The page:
In its Petition for De-certification and Cancellation of Union Registration, APC did not impute on APFLAA such misrepresentation of the character necessitated under Article 239 (a) and (c) of the Labor Code. APC merely argued that APFLAA was not qualified to become a legitimate labor organization by reason of its mixed composition of rank-and-file and supervisory employees; and that APFLAA committed misrepresentation by making it appear that its composition was composed purely of rank-and-file employees. Such misrepresentation (if it can be called as such) as alleged by APC, is not conformable to Article 239 (a) and (c) of the Labor Code. Indeed, it appears from the record that APC instead devoted the bulk of its arguments in establishing that supervisory employees comprised part of the membership of APFLAA, a ground which is not sufficient to cause the cancellation of union registration. And this is of course all under the assumption that Lead Cabin Attendants are indeed supervisory employees, a claim consistently denied by APFLAA and which was not confirmed by either the DOLE-NCR or the BLR.
There may be remedies available to enforce the proscription set forth in Article 245 of the Labor Code on supervisory employees joining the union of rank-and-file employees. But consistent with jurisprudence, the rule under Article 245 barring supervisory employees from joining the union of rank-and-file employees is not a ground for cancellation of union registration. Accordingly, we see no error on the part of the DOLE-NCR and the BLR in having dismissed APC’s petition, and thus no cause to compel the Court of Appeals to disregard APC’s procedural errors and accept the petition for certiorari.
WHEREFORE, the petition is DENIED. Costs against petitioner.
DANTE O. TINGA
LEONARDO A. QUISUMBING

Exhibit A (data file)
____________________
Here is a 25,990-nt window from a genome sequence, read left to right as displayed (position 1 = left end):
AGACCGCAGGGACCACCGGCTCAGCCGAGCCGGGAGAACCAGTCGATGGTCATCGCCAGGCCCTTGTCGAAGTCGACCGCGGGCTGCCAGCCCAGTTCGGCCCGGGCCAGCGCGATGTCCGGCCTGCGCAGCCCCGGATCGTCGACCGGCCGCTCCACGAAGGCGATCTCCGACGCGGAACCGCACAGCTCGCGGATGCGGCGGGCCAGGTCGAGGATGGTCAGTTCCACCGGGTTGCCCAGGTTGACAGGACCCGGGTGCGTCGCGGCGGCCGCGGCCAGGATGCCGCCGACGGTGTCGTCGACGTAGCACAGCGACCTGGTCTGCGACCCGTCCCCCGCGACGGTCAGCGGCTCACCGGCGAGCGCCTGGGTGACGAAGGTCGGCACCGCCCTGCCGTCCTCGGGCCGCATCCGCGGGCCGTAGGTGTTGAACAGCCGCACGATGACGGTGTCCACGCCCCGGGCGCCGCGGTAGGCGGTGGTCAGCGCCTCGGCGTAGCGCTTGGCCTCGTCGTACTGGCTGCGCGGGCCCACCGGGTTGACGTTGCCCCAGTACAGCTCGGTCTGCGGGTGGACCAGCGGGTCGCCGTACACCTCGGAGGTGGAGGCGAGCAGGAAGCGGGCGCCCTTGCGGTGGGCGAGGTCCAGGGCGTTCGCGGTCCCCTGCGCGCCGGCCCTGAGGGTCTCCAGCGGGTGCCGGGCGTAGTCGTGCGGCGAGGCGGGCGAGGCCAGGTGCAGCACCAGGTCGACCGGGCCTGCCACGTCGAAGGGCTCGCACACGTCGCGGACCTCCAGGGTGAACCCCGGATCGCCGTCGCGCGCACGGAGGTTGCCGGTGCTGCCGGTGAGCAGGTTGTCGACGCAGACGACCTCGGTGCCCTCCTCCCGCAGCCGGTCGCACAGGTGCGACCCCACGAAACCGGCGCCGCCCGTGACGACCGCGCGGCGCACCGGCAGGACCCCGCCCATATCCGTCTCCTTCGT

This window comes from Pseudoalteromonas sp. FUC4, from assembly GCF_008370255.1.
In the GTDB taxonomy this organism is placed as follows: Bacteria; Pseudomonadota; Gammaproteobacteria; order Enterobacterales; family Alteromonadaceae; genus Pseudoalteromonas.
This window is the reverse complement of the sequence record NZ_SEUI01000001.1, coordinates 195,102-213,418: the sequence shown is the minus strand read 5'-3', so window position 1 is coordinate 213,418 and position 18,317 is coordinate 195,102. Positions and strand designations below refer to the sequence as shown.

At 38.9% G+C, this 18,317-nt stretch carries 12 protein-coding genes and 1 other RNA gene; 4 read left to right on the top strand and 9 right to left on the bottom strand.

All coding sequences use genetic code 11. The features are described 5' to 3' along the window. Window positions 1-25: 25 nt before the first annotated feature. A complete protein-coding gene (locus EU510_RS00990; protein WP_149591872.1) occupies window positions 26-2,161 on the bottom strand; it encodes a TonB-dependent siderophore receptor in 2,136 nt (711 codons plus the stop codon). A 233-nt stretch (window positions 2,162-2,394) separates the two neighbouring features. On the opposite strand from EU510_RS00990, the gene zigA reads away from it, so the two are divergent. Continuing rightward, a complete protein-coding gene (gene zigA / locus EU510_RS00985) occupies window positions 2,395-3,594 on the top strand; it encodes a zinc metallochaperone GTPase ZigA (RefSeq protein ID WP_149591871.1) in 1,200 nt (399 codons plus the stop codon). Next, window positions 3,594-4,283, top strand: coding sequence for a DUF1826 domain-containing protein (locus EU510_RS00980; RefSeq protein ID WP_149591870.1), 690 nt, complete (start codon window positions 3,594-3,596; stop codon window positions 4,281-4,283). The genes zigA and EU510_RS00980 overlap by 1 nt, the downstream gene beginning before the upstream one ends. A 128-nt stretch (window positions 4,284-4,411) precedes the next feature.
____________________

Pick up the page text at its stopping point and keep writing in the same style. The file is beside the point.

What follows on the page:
ANTONIO T. CARPIO CONCHITA CARPIO MORALES
Associate Justice Associate Justice
PRESBITERO J. VELASCO, JR.
I attest that the conclusions in the above Decision had been reached in consultation before the case was assigned to the writer of the opinion of the Court’s Division.
LEONARDO A. QUISUMBING
Chairman, Third Division
Pursuant to Section 13, Article VIII of the Constitution, and the Division Chairman’s Attestation, it is hereby certified that the conclusions in the above Decision had been reached in consultation before the case was assigned to the writer of the opinion of the Court’s Division.
ARTEMIO V. PANGANIBAN
Both Resolutions penned by Justice Conrado M. Vasquez, Jr., and concurred in by Justices Andres Reyes, Jr. and Amelita G. Tolentino.
See rollo, p. 89.
Id. at 111.
Id. at 86.
Id. at 57-58.
Id. at 60.
Id. at 50-51.
Id. at 67-73.
See id. at 85, 110.
See id. at 69.
G.R. No. 137422, 8 March 1999. Mistakenly cited by the DOLE-NCR Regional Director as G.R. No. 237422. See rollo, p. 203.
Art. 245. Ineligibility of managerial employees to join any labor organization; right of supervisory employees. — Managerial employees are not eligible to join, assist or form any labor organization. Supervisory employees shall not be eligible for membership in a labor organization of the rank-and-file employees but may join, assist or form separate labor organizations of their own.
Rollo, p. 203.
443 Phil. 841 (2003).
Art. 239, Labor Code, states: The following shall constitute grounds for cancellation of union registration:
(a) Misrepresentation, false statement or fraud in connection with the adoption or ratification of the constitution and by-laws or amendments thereto, the minutes of ratification;
x x x x.
(c) Misrepresentation, false statements or fraud in connection with the election of officers, minutes of the election of officers, the list of voters, or failure to submit these documents together with the list of the newly elected-appointed officers and their postal addresses within thirty (30) days from election.
Supra note 14 at 853-854.
See Article 239 (a) and (c), Labor Code.
IN RE: PETITION FOR CANCELLATION OF THE UNION REGISTRATION OF AIR PHILIPPINES FLIGHT ATTENDANTS ASSOCIATION, AIR PHILIPPINES CORPORATION, Petitioners, versus BUREAU OF LABOR RELATIONS and AIR PHILIPPINES FLIGHT ATTENDANTS ASSOCIATION, Respondents., G.R. No. 155395, 2006 Jun 22, 3rd Division